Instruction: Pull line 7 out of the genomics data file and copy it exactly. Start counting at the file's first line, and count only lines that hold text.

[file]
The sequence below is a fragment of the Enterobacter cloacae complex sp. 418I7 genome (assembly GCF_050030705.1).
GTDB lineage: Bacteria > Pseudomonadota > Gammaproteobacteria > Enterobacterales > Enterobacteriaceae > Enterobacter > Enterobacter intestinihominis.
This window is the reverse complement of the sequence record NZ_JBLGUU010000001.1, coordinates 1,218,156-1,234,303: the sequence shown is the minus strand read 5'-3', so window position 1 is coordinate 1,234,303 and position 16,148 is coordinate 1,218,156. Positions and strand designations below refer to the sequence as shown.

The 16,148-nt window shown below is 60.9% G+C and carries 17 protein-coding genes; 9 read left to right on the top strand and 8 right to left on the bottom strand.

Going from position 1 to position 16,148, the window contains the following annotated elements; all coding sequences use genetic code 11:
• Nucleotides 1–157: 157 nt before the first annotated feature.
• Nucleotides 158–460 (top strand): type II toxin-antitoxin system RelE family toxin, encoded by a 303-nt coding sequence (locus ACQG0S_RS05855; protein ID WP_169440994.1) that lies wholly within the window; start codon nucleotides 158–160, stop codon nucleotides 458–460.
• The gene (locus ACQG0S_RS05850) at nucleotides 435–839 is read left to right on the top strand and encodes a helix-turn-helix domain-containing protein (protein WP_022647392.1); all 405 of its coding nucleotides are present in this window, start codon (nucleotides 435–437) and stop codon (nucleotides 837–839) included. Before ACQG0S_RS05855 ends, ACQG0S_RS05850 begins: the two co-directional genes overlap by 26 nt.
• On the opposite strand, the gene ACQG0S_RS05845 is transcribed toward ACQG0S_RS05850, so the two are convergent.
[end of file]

• Nucleotides 158–460 (top strand): type II toxin-antitoxin system RelE family toxin, encoded by a 303-nt coding sequence (locus ACQG0S_RS05855; protein ID WP_169440994.1) that lies wholly within the window; start codon nucleotides 158–160, stop codon nucleotides 458–460.